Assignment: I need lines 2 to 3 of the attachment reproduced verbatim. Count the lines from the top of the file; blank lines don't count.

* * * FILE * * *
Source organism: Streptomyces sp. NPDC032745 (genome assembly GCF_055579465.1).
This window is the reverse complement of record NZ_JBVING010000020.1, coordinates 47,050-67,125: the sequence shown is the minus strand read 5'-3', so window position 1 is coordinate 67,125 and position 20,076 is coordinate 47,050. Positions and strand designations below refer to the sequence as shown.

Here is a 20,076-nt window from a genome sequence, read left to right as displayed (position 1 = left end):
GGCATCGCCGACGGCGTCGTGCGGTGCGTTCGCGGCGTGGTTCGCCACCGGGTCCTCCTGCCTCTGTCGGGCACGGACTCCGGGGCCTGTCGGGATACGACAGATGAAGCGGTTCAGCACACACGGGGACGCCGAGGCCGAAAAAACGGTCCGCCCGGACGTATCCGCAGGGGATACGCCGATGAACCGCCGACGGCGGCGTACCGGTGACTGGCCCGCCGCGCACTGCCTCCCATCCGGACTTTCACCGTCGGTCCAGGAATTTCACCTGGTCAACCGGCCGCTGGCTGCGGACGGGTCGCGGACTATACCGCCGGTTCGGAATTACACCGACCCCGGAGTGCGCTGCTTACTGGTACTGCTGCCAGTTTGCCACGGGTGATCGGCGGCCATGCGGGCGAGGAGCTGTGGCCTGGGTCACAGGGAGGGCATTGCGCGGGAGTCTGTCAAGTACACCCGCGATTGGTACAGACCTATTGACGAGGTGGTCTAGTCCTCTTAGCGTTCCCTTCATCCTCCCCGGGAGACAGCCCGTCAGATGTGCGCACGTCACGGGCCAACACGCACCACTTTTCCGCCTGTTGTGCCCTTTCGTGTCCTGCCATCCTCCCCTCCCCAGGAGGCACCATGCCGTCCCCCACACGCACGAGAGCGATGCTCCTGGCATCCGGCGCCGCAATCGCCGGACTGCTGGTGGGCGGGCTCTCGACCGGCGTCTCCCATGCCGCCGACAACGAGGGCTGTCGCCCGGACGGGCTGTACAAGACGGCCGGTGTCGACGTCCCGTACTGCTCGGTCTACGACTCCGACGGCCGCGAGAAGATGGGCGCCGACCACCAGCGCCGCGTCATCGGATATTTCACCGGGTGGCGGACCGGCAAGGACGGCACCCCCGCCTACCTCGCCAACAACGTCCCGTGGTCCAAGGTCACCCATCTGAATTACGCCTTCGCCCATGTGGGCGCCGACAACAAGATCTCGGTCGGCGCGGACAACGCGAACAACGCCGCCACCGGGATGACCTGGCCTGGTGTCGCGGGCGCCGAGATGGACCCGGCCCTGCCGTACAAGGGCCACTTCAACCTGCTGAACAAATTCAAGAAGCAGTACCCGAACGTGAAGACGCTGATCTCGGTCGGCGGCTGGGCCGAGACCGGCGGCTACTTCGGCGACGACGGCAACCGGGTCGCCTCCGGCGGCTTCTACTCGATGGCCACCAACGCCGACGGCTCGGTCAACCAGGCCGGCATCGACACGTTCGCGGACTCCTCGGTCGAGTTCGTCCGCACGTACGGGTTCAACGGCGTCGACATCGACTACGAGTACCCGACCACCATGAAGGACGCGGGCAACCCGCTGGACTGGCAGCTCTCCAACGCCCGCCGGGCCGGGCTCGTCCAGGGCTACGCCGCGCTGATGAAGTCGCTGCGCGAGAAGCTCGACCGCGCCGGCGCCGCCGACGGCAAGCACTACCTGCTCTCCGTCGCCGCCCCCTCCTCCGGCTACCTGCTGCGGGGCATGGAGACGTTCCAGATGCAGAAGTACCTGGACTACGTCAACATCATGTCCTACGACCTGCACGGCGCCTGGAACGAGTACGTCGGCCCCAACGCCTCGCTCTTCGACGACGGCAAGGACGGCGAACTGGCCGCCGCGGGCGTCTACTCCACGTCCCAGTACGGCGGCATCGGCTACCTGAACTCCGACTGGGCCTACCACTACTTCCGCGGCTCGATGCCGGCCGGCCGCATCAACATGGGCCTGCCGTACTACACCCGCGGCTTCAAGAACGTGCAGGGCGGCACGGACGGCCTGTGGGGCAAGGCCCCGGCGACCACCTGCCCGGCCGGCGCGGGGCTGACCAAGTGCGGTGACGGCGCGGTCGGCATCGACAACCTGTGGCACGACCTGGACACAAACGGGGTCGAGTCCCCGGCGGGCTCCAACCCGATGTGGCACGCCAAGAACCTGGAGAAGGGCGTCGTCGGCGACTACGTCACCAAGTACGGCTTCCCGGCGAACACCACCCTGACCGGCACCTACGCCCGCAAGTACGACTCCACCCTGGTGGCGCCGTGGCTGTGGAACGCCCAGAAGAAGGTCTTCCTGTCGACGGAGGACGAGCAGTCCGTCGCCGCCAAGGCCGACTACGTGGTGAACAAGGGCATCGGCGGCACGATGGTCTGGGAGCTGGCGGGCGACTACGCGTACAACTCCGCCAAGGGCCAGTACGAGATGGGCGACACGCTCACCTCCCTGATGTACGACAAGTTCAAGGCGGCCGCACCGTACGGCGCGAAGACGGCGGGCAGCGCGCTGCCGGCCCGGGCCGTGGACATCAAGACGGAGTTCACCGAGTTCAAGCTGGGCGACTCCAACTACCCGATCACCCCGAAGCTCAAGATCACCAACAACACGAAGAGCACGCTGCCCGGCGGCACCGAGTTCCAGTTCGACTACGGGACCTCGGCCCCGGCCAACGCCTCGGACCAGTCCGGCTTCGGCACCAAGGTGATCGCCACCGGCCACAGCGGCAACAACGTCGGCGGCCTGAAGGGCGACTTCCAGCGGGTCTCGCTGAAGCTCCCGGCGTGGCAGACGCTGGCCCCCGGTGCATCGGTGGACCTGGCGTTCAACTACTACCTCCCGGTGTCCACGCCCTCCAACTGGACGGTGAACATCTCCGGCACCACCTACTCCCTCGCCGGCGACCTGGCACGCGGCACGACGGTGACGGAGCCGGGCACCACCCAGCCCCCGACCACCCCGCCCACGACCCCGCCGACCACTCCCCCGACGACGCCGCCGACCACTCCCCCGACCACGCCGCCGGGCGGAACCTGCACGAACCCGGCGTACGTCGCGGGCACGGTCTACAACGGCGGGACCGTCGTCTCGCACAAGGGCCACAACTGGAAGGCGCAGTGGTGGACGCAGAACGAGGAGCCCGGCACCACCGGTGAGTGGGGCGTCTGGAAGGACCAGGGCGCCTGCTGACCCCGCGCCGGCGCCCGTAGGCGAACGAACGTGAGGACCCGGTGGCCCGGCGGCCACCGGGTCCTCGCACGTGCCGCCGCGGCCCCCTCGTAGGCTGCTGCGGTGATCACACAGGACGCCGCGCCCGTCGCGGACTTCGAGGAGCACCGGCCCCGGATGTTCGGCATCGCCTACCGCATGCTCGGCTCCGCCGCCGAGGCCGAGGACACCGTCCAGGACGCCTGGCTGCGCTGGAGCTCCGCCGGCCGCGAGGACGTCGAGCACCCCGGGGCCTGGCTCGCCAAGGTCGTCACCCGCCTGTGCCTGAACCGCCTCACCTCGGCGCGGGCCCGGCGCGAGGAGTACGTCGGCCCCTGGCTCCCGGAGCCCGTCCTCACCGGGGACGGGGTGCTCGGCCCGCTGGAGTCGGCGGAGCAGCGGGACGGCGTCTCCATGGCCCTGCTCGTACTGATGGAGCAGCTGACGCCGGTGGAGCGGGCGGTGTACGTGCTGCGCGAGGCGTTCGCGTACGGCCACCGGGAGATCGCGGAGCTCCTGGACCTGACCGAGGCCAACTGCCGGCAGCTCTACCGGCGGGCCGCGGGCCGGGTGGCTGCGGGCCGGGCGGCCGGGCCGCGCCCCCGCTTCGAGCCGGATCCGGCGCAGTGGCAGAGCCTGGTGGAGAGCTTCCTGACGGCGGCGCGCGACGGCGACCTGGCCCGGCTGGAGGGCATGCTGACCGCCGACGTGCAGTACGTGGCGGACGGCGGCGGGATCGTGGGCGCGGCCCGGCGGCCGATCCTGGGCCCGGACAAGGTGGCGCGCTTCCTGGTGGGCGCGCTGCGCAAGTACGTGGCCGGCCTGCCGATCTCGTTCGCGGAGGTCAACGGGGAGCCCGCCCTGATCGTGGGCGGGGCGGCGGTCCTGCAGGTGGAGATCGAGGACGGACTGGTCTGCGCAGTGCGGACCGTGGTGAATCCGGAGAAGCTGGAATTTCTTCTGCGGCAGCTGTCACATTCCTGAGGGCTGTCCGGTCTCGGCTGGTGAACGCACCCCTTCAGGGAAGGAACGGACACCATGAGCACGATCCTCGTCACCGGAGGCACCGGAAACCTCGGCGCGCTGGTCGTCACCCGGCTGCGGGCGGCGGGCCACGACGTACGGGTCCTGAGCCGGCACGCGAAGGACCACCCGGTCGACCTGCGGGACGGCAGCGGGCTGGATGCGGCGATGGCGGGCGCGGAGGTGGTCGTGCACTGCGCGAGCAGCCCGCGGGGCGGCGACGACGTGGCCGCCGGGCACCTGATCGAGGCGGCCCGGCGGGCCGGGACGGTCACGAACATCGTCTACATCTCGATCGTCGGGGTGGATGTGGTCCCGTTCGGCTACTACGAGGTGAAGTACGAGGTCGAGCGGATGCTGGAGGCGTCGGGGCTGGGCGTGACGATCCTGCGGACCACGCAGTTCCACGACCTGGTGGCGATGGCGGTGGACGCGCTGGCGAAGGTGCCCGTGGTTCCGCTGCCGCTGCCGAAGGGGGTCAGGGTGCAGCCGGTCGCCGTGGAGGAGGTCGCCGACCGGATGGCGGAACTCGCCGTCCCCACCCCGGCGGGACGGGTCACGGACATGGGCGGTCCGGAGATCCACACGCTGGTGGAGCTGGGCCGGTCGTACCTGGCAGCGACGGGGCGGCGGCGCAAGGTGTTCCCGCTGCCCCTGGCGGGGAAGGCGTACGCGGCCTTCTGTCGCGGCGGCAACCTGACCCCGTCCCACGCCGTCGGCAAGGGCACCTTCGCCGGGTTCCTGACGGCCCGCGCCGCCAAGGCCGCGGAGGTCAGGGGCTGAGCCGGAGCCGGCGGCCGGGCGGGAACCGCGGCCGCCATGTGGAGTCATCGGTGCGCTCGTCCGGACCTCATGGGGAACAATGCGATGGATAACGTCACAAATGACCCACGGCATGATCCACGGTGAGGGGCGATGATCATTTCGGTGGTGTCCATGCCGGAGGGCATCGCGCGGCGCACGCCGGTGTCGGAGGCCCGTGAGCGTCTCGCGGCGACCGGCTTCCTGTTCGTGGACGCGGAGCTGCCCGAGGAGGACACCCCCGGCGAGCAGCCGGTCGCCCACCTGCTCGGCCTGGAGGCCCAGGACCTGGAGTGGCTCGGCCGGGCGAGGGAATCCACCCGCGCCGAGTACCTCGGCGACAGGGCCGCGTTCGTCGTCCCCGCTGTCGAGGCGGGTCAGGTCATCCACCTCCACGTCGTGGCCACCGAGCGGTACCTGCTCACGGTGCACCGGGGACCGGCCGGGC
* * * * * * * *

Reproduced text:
This window is the reverse complement of record NZ_JBVING010000020.1, coordinates 47,050-67,125: the sequence shown is the minus strand read 5'-3', so window position 1 is coordinate 67,125 and position 20,076 is coordinate 47,050. Positions and strand designations below refer to the sequence as shown.

Here is a 20,076-nt window from a genome sequence, read left to right as displayed (position 1 = left end):